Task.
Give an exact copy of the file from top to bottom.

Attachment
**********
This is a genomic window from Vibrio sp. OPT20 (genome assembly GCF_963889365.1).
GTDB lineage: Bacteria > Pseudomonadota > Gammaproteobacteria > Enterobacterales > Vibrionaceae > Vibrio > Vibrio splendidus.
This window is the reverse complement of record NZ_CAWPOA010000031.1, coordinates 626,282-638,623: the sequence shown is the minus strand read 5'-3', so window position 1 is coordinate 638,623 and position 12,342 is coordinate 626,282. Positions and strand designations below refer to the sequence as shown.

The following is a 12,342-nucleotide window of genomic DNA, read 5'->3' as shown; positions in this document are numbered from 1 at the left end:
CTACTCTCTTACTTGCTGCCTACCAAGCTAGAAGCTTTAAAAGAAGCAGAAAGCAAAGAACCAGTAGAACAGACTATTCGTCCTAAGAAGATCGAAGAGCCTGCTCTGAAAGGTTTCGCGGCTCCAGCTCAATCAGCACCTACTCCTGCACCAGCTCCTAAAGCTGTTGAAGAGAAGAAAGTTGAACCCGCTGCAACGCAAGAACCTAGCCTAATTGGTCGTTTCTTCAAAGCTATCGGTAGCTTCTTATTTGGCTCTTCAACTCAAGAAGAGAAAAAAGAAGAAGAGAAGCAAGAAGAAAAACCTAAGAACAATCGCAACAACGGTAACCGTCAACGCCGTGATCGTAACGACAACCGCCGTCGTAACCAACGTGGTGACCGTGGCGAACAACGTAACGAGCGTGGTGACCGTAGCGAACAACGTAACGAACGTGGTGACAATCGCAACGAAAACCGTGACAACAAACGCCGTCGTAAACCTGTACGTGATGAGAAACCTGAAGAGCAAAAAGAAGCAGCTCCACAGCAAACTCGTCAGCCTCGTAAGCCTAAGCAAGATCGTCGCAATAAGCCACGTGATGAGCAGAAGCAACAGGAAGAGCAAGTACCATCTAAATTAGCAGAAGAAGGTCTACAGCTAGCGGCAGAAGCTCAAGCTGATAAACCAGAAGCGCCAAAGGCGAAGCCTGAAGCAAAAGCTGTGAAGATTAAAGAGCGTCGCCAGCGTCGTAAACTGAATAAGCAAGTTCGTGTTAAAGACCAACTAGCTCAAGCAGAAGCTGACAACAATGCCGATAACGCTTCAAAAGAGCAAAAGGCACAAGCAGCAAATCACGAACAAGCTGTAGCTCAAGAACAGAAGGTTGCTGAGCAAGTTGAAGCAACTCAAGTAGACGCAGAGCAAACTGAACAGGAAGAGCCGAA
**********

This is a genomic window from Vibrio sp. OPT20 (genome assembly GCF_963889365.1).
GTDB lineage: Bacteria > Pseudomonadota > Gammaproteobacteria > Enterobacterales > Vibrionaceae > Vibrio > Vibrio splendidus.
This window is the reverse complement of record NZ_CAWPOA010000031.1, coordinates 626,282-638,623: the sequence shown is the minus strand read 5'-3', so window position 1 is coordinate 638,623 and position 12,342 is coordinate 626,282. Positions and strand designations below refer to the sequence as shown.

The following is a 12,342-nucleotide window of genomic DNA, read 5'->3' as shown; positions in this document are numbered from 1 at the left end:
CTACTCTCTTACTTGCTGCCTACCAAGCTAGAAGCTTTAAAAGAAGCAGAAAGCAAAGAACCAGTAGAACAGACTATTCGTCCTAAGAAGATCGAAGAGCCTGCTCTGAAAGGTTTCGCGGCTCCAGCTCAATCAGCACCTACTCCTGCACCAGCTCCTAAAGCTGTTGAAGAGAAGAAAGTTGAACCCGCTGCAACGCAAGAACCTAGCCTAATTGGTCGTTTCTTCAAAGCTATCGGTAGCTTCTTATTTGGCTCTTCAACTCAAGAAGAGAAAAAAGAAGAAGAGAAGCAAGAAGAAAAACCTAAGAACAATCGCAACAACGGTAACCGTCAACGCCGTGATCGTAACGACAACCGCCGTCGTAACCAACGTGGTGACCGTGGCGAACAACGTAACGAGCGTGGTGACCGTAGCGAACAACGTAACGAACGTGGTGACAATCGCAACGAAAACCGTGACAACAAACGCCGTCGTAAACCTGTACGTGATGAGAAACCTGAAGAGCAAAAAGAAGCAGCTCCACAGCAAACTCGTCAGCCTCGTAAGCCTAAGCAAGATCGTCGCAATAAGCCACGTGATGAGCAGAAGCAACAGGAAGAGCAAGTACCATCTAAATTAGCAGAAGAAGGTCTACAGCTAGCGGCAGAAGCTCAAGCTGATAAACCAGAAGCGCCAAAGGCGAAGCCTGAAGCAAAAGCTGTGAAGATTAAAGAGCGTCGCCAGCGTCGTAAACTGAATAAGCAAGTTCGTGTTAAAGACCAACTAGCTCAAGCAGAAGCTGACAACAATGCCGATAACGCTTCAAAAGAGCAAAAGGCACAAGCAGCAAATCACGAACAAGCTGTAGCTCAAGAACAGAAGGTTGCTGAGCAAGTTGAAGCAACTCAAGTAGACGCAGAGCAAACTGAACAGGAAGAGCCGAA